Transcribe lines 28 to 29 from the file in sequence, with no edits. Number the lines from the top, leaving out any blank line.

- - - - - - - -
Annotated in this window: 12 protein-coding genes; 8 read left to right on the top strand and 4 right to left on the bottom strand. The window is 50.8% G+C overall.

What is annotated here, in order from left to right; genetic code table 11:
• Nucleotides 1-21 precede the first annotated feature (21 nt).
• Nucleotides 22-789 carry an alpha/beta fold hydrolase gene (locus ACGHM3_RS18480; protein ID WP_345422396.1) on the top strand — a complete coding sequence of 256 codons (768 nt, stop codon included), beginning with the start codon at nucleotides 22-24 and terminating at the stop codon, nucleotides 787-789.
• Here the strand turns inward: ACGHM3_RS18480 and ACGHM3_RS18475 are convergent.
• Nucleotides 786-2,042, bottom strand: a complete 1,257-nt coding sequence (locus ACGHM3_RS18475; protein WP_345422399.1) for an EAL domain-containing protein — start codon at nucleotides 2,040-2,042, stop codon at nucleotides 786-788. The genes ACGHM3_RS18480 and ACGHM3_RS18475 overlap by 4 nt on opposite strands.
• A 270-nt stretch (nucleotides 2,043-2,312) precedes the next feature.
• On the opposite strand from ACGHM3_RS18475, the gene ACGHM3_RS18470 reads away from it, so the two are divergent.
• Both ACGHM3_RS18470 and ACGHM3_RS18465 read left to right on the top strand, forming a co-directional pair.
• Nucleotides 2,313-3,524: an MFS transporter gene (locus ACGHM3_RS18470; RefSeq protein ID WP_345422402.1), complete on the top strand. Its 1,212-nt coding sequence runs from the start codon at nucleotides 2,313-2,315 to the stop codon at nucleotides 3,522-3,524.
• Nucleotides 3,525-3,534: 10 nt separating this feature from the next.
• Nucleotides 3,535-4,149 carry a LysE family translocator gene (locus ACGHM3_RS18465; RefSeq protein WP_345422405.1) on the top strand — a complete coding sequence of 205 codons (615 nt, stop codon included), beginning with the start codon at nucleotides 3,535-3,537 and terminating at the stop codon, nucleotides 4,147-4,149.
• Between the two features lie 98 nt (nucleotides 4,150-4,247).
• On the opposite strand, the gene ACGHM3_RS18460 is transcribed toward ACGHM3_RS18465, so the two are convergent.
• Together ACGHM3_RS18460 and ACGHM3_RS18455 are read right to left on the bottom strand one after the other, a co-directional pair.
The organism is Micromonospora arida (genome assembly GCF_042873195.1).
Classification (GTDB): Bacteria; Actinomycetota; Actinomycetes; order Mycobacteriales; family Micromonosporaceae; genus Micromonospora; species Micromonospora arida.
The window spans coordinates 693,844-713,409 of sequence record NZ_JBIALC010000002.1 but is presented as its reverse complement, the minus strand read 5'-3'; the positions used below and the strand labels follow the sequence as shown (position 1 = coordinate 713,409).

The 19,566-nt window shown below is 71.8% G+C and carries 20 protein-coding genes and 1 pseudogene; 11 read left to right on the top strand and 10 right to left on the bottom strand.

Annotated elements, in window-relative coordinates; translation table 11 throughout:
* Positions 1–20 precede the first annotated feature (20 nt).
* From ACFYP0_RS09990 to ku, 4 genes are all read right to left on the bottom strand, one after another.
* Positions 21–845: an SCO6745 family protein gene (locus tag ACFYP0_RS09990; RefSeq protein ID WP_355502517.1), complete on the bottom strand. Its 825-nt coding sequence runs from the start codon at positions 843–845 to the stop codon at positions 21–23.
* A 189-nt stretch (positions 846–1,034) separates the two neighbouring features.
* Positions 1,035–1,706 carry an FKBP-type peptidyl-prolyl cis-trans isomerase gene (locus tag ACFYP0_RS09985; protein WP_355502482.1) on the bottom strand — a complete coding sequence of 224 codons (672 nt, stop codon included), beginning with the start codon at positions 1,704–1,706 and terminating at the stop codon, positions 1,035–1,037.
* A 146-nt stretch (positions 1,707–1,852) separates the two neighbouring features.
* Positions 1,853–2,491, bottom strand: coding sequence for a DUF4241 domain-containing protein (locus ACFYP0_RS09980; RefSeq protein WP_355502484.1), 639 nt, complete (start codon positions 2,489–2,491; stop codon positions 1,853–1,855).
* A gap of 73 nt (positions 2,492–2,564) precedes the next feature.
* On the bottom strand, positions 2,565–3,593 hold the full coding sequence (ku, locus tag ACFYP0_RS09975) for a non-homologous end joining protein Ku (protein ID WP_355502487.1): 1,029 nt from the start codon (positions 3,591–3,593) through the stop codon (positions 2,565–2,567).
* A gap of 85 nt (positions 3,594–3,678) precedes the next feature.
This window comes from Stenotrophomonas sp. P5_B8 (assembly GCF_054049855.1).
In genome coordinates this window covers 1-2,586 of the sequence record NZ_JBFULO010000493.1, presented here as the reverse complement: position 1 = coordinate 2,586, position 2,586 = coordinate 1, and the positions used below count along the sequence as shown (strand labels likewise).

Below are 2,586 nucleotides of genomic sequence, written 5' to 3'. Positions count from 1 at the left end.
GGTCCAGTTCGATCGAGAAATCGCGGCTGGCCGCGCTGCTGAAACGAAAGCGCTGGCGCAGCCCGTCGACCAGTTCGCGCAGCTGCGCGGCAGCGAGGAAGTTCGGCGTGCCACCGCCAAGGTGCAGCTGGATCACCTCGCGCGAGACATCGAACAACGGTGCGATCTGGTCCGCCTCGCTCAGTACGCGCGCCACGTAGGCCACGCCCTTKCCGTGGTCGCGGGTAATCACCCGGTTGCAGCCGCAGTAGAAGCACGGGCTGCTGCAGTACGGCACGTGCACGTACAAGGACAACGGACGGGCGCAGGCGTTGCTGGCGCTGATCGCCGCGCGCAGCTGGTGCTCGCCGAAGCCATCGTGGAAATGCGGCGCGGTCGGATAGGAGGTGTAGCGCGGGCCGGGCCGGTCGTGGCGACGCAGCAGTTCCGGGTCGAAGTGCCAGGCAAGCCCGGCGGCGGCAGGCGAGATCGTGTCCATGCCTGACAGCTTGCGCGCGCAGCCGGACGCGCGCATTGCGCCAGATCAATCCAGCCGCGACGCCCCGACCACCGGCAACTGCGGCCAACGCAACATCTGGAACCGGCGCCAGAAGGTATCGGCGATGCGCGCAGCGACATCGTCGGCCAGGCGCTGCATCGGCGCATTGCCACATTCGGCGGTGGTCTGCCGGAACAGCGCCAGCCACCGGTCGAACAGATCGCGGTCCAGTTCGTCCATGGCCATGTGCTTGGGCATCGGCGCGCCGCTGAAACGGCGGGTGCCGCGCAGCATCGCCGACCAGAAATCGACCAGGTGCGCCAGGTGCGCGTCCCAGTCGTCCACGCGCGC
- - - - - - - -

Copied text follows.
* A gap of 73 nt (positions 2,492–2,564) precedes the next feature.
* On the bottom strand, positions 2,565–3,593 hold the full coding sequence (ku, locus tag ACFYP0_RS09975) for a non-homologous end joining protein Ku (protein ID WP_355502487.1): 1,029 nt from the start codon (positions 3,591–3,593) through the stop codon (positions 2,565–2,567).